"We foresee a gradual, organic growth with IPv6 deployment among our customer base, especially as more and more become aware of the importance to transition," Kim says. "Companies that don't take action toward transitioning from IPv4 to IPv6 risk increased costs and limited functionality online for their users. Ultimately, however, IPv6 will result in faster, more secure, more reliable and cheaper Internet service."
Some experts say that IPv6 is not a sure thing, despite the efforts by the IETF, the Internet Society and other proponents to portray it as such.
Professor Milton Mueller, of the School of Information Studies at Syracuse University and a founder of the Internet Governance Project, points out that network operators can't switch to IPv6 today without cutting themselves off from the IPv4-based Internet. Instead, they have to run both IPv6 and IPv4 side-by-side in a dual-stack configuration or use NAT devices to bridge between the protocols. The awkwardness of this upgrade is why Mueller is not too optimistic about IPv6 deployment.
Five years from now, the Internet could still be "95 percent IPv4," he says. "I think it's possible, and I think it's bad. I can't think of anything better than having abundant address space in economic terms, but the migration strategy of dual-stack is a very strange thing."
Policymakers remain optimistic that IPv6 will eventually catch on because of demographics. The Internet has 2 billion users and is almost out of its IPv4 address supply, while the planet has another 4 billion people who aren't yet connected to the network. Proponents argue that IPv6 is the best path for the Internet to scale to meet the demands of these new users and their devices.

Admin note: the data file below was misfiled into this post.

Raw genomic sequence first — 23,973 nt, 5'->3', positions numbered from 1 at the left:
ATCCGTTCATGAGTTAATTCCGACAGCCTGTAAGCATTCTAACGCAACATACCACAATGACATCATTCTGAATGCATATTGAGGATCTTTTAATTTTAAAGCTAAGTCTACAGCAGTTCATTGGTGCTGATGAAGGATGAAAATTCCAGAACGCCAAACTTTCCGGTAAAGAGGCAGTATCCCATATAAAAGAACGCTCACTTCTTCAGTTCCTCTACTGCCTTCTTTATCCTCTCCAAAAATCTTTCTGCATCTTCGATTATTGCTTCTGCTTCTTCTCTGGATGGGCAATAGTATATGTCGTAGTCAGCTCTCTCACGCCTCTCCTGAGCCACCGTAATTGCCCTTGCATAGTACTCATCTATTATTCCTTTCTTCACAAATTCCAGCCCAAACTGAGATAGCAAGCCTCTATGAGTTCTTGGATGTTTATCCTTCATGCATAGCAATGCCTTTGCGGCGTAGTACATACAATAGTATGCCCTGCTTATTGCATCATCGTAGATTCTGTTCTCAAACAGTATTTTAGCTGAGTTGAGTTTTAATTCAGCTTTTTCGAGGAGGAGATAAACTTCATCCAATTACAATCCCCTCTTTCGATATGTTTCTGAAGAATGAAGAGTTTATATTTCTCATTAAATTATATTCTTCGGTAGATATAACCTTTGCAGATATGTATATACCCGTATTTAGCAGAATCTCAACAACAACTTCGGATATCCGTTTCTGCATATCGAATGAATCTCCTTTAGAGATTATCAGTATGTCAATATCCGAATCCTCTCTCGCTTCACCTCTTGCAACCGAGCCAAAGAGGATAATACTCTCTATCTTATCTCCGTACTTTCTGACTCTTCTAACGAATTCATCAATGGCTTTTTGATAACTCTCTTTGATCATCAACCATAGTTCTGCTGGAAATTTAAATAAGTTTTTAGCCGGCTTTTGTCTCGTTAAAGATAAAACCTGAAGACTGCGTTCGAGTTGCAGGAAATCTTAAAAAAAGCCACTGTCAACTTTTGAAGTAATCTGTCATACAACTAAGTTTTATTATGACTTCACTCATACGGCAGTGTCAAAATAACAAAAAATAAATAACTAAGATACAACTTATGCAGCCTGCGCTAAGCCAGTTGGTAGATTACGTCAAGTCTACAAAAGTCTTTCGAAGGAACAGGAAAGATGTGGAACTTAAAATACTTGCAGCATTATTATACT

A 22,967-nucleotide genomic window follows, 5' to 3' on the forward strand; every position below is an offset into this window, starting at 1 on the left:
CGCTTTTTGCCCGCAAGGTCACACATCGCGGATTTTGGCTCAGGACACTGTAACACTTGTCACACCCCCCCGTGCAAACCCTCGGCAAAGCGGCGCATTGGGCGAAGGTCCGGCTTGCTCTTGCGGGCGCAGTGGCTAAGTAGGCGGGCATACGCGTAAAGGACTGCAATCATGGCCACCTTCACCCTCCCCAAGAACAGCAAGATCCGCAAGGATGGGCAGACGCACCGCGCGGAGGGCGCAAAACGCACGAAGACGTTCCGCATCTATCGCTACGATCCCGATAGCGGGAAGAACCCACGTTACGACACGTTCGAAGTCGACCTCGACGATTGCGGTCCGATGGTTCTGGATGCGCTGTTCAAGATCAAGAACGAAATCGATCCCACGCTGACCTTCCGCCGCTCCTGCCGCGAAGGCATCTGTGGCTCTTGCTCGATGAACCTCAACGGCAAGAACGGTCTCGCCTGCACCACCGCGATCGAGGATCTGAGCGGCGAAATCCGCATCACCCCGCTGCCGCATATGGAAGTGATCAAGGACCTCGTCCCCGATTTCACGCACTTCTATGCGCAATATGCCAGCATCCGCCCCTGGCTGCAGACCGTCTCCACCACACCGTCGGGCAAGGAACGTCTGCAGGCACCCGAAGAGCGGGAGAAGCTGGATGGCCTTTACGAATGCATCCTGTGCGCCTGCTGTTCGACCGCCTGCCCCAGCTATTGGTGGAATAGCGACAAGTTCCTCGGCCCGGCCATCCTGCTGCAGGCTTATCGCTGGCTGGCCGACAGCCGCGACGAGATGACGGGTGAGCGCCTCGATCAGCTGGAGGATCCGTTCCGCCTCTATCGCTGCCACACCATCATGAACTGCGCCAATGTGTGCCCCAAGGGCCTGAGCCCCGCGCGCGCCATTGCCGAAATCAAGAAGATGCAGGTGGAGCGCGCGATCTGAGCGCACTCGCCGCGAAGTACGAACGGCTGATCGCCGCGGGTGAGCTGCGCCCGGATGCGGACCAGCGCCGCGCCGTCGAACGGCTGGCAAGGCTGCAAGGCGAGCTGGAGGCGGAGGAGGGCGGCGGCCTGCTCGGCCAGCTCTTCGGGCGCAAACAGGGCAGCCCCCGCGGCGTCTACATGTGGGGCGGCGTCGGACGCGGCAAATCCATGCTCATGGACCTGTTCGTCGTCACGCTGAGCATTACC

John Curran, president and CEO of ARIN, concedes that there has been little demand for IPv6 during the last decade.
"Nobody needs an oxygen mask on a plane until the plane is going down," Curran says. "The IPv6 need is now upon us, and it will have a significant growth rate over the next five years."
Curran says he's seen "a huge increase" in demand for IPv6 addresses from both ISPs and enterprises. For example, ARIN's IPv6 assignments to ISPs and enterprises rose more than 50 percent in 2010 vs. 2009, and they continued to climb in the first quarter of 2011.
"The number of organizations looking at IPv4 as a dead end is increasing," Curran says. "There's a lot of serious deployment. [Five years from now], IPv6 may still be a smaller amount of Internet traffic than IPv4. But you can't take 4 billion addresses and make them meet a 50 billion type of need."
Geoff Huston, chief scientist at APNIC, the Asia Pacific Network Information Centre, says the purpose of World IPv6 Day isn't so much to drive IPv6 traffic for 24 hours but to address concerns by content providers that IPv6 deployment is expensive and will result in their site being unreachable by a significant number of users.
"The point of the exercise is actually one of myth busting," Huston says. "In and of itself, [World IPv6 Day] won't get the IPv6 ball rolling, but it's an attempt to remove one more element of blockage, namely the fear that the problems caused by going to dual-stack will make the customer experience worse for a significant proportion of the current customer base."
Huston says the greatest risk if IPv6 doesn't get adopted widely is that the Internet will be closed to startups because all of the address space will be held by incumbent network operators.